This month the Vermont Public Service Board (PSB) will consider the proposed second dry cask storage pad at Vermont Yankee. This concrete pad would support the remaining reinforced concrete and steel casks containing spent reactor fuel.
Vermont Yankee plans to self-finance the $145 million project, and is willing to begin the fuel transfer two years earlier than planned. The pad’s approval was a condition of the 2013 Entergy/State of Vermont Settlement Agreement providing $50 million of redevelopment funds to Vermont.
This pad is a very big deal for all concerned. Without it, the decommissioning cannot proceed as planned and recently found acceptable by the USNRC. A PSB denial could conceivably place at risk the Settlement Agreement and all of its benefits. Although Vermont Yankee does not produce electricity anymore, approving this spent fuel storage site is an important next step in the decommissioning process.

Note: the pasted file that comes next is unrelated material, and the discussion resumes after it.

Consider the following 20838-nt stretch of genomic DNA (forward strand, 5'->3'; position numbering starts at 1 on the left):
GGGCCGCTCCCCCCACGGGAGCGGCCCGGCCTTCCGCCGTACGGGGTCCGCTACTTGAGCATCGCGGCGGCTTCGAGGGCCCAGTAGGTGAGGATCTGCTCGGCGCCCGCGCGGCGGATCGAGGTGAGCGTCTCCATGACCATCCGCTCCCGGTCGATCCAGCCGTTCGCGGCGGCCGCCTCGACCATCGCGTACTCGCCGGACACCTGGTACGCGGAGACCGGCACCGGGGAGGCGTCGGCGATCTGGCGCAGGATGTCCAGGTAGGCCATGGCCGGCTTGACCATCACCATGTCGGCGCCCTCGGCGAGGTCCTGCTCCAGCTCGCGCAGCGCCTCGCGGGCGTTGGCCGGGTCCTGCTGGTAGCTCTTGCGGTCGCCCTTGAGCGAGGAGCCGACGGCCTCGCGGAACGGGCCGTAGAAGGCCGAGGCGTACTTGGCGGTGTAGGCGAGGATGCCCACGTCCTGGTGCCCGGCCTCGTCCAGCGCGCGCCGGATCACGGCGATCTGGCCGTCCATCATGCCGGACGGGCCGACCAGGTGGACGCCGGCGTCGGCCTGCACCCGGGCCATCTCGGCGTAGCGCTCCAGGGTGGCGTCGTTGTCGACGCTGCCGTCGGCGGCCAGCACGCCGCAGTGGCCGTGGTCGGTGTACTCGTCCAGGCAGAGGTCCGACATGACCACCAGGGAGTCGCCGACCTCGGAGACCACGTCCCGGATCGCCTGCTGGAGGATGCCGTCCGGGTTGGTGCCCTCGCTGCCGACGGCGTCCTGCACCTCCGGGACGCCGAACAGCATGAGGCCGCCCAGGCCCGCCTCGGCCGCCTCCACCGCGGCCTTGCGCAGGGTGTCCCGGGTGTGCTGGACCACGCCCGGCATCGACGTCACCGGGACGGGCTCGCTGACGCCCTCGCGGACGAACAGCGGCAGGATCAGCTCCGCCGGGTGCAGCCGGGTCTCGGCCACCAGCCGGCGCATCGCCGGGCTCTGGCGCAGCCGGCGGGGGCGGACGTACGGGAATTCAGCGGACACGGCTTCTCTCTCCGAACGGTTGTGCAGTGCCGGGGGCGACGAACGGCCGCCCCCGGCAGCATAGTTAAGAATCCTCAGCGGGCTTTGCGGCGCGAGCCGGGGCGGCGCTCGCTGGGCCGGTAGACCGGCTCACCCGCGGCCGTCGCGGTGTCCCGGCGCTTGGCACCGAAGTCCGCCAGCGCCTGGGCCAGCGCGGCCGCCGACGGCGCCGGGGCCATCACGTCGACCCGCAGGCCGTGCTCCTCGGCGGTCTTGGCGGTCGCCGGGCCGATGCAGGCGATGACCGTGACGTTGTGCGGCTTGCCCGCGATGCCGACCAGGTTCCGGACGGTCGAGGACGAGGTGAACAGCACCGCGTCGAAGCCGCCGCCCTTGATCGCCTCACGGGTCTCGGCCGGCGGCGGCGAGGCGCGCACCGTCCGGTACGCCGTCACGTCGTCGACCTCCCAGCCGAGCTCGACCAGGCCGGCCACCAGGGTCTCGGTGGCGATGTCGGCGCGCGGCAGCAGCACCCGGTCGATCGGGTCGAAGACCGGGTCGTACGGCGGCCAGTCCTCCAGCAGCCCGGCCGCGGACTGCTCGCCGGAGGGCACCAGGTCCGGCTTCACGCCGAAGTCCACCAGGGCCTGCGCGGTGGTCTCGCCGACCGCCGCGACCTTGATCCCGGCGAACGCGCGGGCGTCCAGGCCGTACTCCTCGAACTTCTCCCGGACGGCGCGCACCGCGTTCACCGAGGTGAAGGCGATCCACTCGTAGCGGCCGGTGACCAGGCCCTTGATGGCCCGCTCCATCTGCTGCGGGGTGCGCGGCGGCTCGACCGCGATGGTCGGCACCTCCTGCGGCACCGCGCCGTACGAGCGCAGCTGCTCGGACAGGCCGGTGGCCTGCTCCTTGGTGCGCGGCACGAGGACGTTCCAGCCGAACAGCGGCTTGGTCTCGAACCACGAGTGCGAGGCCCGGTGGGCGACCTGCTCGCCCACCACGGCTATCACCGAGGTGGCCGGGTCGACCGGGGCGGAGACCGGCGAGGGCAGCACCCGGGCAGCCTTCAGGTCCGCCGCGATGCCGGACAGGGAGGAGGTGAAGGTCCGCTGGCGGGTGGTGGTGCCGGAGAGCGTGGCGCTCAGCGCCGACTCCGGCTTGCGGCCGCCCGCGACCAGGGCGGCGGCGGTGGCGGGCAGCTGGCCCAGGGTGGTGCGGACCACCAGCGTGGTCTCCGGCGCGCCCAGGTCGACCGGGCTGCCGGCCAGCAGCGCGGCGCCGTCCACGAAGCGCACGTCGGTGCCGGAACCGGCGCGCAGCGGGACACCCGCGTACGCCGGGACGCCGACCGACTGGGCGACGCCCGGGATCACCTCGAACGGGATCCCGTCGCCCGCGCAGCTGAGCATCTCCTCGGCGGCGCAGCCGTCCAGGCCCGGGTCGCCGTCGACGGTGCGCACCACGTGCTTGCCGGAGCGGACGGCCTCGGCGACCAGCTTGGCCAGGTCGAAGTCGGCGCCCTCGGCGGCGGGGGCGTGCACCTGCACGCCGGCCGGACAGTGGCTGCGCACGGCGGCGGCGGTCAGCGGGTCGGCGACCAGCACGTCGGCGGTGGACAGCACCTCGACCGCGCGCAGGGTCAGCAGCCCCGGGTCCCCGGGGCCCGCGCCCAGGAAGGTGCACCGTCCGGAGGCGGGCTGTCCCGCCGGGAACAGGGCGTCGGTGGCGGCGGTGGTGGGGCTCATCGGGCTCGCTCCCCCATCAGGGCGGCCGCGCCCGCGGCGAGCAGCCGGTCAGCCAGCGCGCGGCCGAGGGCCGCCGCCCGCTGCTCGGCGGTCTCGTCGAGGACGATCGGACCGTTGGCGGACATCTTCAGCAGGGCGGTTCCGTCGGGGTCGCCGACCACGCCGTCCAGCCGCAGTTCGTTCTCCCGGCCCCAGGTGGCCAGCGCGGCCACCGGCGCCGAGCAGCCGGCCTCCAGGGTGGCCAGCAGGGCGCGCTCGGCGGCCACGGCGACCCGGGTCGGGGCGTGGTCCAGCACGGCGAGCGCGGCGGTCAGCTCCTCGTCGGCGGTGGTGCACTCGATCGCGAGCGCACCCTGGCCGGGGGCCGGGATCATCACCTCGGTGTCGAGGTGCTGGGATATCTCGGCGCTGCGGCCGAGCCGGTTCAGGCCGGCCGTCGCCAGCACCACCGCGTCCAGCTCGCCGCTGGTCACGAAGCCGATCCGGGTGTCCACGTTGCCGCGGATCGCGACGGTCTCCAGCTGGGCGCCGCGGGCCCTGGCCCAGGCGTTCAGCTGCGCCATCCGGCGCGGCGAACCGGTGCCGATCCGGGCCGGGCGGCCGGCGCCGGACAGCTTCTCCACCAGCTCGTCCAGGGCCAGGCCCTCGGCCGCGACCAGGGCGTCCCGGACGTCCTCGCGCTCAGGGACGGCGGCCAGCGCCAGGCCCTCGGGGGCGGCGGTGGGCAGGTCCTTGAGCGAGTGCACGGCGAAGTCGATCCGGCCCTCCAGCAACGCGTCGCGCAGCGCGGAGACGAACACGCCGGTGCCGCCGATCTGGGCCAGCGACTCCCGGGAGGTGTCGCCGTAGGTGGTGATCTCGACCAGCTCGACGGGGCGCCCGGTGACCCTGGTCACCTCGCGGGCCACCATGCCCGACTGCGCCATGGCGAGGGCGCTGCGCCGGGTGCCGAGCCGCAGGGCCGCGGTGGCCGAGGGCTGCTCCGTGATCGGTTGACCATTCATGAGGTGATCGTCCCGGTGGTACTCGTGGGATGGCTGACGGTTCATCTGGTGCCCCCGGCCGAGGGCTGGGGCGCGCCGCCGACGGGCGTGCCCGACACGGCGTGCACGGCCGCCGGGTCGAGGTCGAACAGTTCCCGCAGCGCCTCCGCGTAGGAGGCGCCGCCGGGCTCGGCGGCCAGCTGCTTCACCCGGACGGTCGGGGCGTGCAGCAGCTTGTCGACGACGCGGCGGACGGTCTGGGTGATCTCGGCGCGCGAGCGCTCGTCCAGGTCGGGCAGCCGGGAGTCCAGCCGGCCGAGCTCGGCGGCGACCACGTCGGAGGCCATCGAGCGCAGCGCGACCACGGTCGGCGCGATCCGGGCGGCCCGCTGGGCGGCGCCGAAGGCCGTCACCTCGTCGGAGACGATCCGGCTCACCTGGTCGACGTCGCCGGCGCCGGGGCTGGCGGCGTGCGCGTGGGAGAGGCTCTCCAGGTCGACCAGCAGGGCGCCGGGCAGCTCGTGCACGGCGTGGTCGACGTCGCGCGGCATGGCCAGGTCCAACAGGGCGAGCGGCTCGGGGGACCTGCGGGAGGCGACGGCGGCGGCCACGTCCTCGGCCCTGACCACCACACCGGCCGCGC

Ironically, this pad at Vermont Yankee shouldn’t be necessary. Thirty years ago, Congress promised Americans a national spent fuel repository. Billions of dollars have since been collected from the industry, but no repository has been opened. Spent fuel at all U.S. nuclear plants remains onsite.
Recently a faint light appeared at the end of this long, dark tunnel. Two high-level nuclear waste storage sites have been proposed in the American southwest. One or both sites could open within 5-10 years, according to State Nuclear Engineer Anthony Leshinskie. This plan merits the support of Vermont’s federal delegation. Meanwhile, the spent fuel storage site should equally be supported by the PSB.
Communications Director, Vermont Energy Partnership
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